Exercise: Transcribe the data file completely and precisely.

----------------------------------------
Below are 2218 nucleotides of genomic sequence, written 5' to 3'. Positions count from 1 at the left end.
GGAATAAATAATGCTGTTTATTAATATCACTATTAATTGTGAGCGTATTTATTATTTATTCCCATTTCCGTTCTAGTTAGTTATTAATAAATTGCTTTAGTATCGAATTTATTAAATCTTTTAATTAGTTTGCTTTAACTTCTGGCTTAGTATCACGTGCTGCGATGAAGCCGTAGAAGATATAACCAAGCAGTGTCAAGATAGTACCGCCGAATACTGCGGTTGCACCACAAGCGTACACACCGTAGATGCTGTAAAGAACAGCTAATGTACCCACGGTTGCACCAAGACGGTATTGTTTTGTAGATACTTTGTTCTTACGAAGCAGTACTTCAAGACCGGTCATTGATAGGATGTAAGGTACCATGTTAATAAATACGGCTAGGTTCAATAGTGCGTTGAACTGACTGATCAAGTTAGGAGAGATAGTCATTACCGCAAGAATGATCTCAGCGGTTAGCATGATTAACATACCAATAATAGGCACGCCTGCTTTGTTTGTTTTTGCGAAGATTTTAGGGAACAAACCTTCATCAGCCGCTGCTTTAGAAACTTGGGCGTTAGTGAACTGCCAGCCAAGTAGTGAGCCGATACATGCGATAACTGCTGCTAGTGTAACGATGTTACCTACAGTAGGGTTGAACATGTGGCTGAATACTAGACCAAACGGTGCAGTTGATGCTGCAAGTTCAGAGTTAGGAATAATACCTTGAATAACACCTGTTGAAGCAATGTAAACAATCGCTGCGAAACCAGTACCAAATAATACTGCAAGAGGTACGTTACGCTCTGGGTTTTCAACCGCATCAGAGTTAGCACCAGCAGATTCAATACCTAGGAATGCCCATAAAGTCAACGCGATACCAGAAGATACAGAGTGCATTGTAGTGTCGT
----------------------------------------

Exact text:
Below are 2218 nucleotides of genomic sequence, written 5' to 3'. Positions count from 1 at the left end.
GGAATAAATAATGCTGTTTATTAATATCACTATTAATTGTGAGCGTATTTATTATTTATTCCCATTTCCGTTCTAGTTAGTTATTAATAAATTGCTTTAGTATCGAATTTATTAAATCTTTTAATTAGTTTGCTTTAACTTCTGGCTTAGTATCACGTGCTGCGATGAAGCCGTAGAAGATATAACCAAGCAGTGTCAAGATAGTACCGCCGAATACTGCGGTTGCACCACAAGCGTACACACCGTAGATGCTGTAAAGAACAGCTAATGTACCCACGGTTGCACCAAGACGGTATTGTTTTGTAGATACTTTGTTCTTACGAAGCAGTACTTCAAGACCGGTCATTGATAGGATGTAAGGTACCATGTTAATAAATACGGCTAGGTTCAATAGTGCGTTGAACTGACTGATCAAGTTAGGAGAGATAGTCATTACCGCAAGAATGATCTCAGCGGTTAGCATGATTAACATACCAATAATAGGCACGCCTGCTTTGTTTGTTTTTGCGAAGATTTTAGGGAACAAACCTTCATCAGCCGCTGCTTTAGAAACTTGGGCGTTAGTGAACTGCCAGCCAAGTAGTGAGCCGATACATGCGATAACTGCTGCTAGTGTAACGATGTTACCTACAGTAGGGTTGAACATGTGGCTGAATACTAGACCAAACGGTGCAGTTGATGCTGCAAGTTCAGAGTTAGGAATAATACCTTGAATAACACCTGTTGAAGCAATGTAAACAATCGCTGCGAAACCAGTACCAAATAATACTGCAAGAGGTACGTTACGCTCTGGGTTTTCAACCGCATCAGAGTTAGCACCAGCAGATTCAATACCTAGGAATGCCCATAAAGTCAACGCGATACCAGAAGATACAGAGTGCATTGTAGTGTCGT